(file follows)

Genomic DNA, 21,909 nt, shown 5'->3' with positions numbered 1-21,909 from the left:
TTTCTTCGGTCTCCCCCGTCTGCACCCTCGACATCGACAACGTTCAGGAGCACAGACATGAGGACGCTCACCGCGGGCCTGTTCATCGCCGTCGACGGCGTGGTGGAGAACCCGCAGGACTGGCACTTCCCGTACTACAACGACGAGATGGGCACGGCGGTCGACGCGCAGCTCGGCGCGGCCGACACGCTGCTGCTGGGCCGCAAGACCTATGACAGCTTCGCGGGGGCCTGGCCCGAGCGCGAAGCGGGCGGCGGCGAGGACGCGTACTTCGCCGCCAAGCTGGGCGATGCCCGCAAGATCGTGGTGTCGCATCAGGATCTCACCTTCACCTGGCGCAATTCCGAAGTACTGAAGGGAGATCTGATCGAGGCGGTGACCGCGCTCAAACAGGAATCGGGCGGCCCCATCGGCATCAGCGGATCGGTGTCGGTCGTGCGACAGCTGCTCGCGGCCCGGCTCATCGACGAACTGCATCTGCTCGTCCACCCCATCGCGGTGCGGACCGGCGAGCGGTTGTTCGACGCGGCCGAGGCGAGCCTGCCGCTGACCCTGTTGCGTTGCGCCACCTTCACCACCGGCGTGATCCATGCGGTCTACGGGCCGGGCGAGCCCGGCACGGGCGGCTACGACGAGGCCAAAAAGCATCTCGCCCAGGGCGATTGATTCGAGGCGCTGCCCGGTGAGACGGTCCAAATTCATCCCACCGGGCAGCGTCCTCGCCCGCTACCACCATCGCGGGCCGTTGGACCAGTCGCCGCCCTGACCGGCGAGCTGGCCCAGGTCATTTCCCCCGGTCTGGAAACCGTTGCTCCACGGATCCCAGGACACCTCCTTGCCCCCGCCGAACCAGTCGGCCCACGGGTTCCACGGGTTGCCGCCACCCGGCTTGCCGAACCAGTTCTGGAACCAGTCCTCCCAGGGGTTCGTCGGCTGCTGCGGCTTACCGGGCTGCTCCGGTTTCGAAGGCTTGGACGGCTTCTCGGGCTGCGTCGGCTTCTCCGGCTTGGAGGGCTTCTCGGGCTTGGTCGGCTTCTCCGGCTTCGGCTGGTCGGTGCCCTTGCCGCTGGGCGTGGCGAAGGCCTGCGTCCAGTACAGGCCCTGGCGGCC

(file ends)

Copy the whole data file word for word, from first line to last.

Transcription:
Genomic DNA, 21,909 nt, shown 5'->3' with positions numbered 1-21,909 from the left:
TTTCTTCGGTCTCCCCCGTCTGCACCCTCGACATCGACAACGTTCAGGAGCACAGACATGAGGACGCTCACCGCGGGCCTGTTCATCGCCGTCGACGGCGTGGTGGAGAACCCGCAGGACTGGCACTTCCCGTACTACAACGACGAGATGGGCACGGCGGTCGACGCGCAGCTCGGCGCGGCCGACACGCTGCTGCTGGGCCGCAAGACCTATGACAGCTTCGCGGGGGCCTGGCCCGAGCGCGAAGCGGGCGGCGGCGAGGACGCGTACTTCGCCGCCAAGCTGGGCGATGCCCGCAAGATCGTGGTGTCGCATCAGGATCTCACCTTCACCTGGCGCAATTCCGAAGTACTGAAGGGAGATCTGATCGAGGCGGTGACCGCGCTCAAACAGGAATCGGGCGGCCCCATCGGCATCAGCGGATCGGTGTCGGTCGTGCGACAGCTGCTCGCGGCCCGGCTCATCGACGAACTGCATCTGCTCGTCCACCCCATCGCGGTGCGGACCGGCGAGCGGTTGTTCGACGCGGCCGAGGCGAGCCTGCCGCTGACCCTGTTGCGTTGCGCCACCTTCACCACCGGCGTGATCCATGCGGTCTACGGGCCGGGCGAGCCCGGCACGGGCGGCTACGACGAGGCCAAAAAGCATCTCGCCCAGGGCGATTGATTCGAGGCGCTGCCCGGTGAGACGGTCCAAATTCATCCCACCGGGCAGCGTCCTCGCCCGCTACCACCATCGCGGGCCGTTGGACCAGTCGCCGCCCTGACCGGCGAGCTGGCCCAGGTCATTTCCCCCGGTCTGGAAACCGTTGCTCCACGGATCCCAGGACACCTCCTTGCCCCCGCCGAACCAGTCGGCCCACGGGTTCCACGGGTTGCCGCCACCCGGCTTGCCGAACCAGTTCTGGAACCAGTCCTCCCAGGGGTTCGTCGGCTGCTGCGGCTTACCGGGCTGCTCCGGTTTCGAAGGCTTGGACGGCTTCTCGGGCTGCGTCGGCTTCTCCGGCTTGGAGGGCTTCTCGGGCTTGGTCGGCTTCTCCGGCTTCGGCTGGTCGGTGCCCTTGCCGCTGGGCGTGGCGAAGGCCTGCGTCCAGTACAGGCCCTGGCGGCC